Nigerians are usually regaled with drama over the signing of the annual budget. This pattern is repeated on a yearly basis, such that most persons must be wondering what all the fuss is about.

In simple terms, a budget is financial plan which gives estimates of revenue and proposed expenditure for a period of time, usually a year. The budget thus shows how much money government is expecting and how much it plans to spend. The period (year) within which a budget runs is called a fiscal year.It must however be noted that the budget goes beyond just giving accounting details. It contains conscious government policy efforts to keep the economy on the right course.

The budget is usually categorized into recurrent and capital expenditures.The recurrent budget contains those items that occur regularly over the course of the year. Such items include salaries, pensions, rents,office stationery, electricity and water rates. The capital budget shows those items that are of fairly long duration and whose lifespan exceed a year, such as roads, bridges, rail lines, hospitals, schools, factories and  airports.  From the foregoing, it can be seen that the recurrent expenditure takes care of administrative costs while the capital expenditure provides projects that directly impacts on society.

For society therefor to get maximum benefits from the budget, spending must be skewed towards capital projects. This will enable infrastructure and social services to be put in place, increase investment, generate employment and promote welfare.

Since budgets relate revenues and expenditures, it gives rise to the concepts of balanced, surplus and deficit budgets. A balanced budget is one in which revenue is equal to expenditure, that is government is going to spend the exact amount it raised. When revenue exceeds expenditure, there is a surplus and when expenditure exceeds revenue, there is a deficit.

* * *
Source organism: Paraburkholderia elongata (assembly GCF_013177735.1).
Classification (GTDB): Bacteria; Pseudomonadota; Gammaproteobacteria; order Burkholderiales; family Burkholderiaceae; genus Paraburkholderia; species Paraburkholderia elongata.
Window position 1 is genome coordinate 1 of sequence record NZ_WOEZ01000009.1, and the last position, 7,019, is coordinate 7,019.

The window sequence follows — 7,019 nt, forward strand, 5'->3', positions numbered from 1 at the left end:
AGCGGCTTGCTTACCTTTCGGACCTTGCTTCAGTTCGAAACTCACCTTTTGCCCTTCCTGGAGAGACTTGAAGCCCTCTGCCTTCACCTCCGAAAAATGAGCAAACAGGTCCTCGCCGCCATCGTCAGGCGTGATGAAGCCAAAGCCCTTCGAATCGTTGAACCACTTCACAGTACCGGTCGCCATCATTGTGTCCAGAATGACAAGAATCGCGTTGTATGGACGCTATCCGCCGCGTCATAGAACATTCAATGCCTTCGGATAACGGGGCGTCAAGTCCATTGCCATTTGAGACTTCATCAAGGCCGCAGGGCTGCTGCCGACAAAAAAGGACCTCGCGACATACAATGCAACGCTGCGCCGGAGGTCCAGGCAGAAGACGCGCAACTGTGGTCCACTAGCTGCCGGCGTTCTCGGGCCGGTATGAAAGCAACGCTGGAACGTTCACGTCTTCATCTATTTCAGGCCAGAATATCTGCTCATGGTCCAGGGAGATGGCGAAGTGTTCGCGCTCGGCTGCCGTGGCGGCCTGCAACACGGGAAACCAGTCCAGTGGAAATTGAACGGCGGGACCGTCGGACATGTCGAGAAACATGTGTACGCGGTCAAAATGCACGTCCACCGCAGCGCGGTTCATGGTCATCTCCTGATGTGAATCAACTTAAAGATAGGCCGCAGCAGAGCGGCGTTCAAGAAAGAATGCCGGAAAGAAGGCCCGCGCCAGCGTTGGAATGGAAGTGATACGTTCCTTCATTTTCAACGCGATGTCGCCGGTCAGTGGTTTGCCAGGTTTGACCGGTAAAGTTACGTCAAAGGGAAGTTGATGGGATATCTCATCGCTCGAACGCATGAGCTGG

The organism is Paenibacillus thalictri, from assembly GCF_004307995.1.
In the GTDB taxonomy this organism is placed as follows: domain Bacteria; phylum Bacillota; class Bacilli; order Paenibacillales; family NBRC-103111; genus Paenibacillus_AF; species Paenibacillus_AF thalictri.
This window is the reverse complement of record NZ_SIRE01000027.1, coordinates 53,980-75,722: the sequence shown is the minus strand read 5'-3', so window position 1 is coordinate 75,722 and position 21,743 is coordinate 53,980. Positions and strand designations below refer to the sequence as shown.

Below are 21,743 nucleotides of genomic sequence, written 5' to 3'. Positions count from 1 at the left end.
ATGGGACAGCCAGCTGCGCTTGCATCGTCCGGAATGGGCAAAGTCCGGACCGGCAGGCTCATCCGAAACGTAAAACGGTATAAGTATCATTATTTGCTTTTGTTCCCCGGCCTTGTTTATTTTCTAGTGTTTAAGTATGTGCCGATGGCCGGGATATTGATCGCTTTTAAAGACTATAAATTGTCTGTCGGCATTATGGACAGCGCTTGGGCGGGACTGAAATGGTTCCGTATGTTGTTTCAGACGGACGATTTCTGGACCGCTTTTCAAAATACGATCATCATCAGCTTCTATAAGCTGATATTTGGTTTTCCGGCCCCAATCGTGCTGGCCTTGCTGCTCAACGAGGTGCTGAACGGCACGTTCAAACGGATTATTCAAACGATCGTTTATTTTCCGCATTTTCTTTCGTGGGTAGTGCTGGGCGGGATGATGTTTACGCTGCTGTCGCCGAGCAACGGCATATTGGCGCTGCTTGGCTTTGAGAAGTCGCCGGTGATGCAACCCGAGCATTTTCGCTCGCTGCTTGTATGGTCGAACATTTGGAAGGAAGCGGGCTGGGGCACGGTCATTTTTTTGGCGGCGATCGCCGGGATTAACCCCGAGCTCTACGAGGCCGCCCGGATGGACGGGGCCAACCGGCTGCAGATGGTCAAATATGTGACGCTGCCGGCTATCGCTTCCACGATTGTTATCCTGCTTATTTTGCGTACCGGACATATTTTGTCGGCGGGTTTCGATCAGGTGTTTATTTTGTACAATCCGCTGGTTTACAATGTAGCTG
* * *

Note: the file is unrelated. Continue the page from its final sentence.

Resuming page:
Whenever deficits arise, government has to raise additional revenue. The means by which government makes up for the shortfall in revenue is called deficit financing. Usually deficits are financed through borrowing and such borrowings can actually lead to public debt accumulation. Other means of financing deficits include drawing down on foreign reserves, sales of government assets, use of excess crude savings and printing of currency.

The budget is an integral part of the fiscal policy of a nation. Fiscal policy involves the use of government expenditure and taxes to influence economic activities or to achieve certain economic goals. Some of the goals of fiscal policy include reducing unemployment, achieving low rate of inflation, reduction in income inequality and promoting growth.

The budget is thus an important instrument as it can be used to affect the live of every citizen. And since government is spending public money (money belonging to every citizen in the nation), we must be concerned how the money is spent. It is therefore necessary for us to monitor spending through the quality of projects in our society. A look at the national budget document which can be obtained from the website of the budget office of the federation (www.budgetoffice.gov.ng) will tell us how much government is going to spend and what it is actually spending the money on. We can thus monitor those projects in our communities and engage with government to ensure we get value for money.

It must be remembered that public resources belongs to every Nigerian and it is our right to get maximum benefits from their use.

Piece written by Oke Okpomo

Okpomoy2k@yahoo.com  Follow him on twitter@kpomskerio

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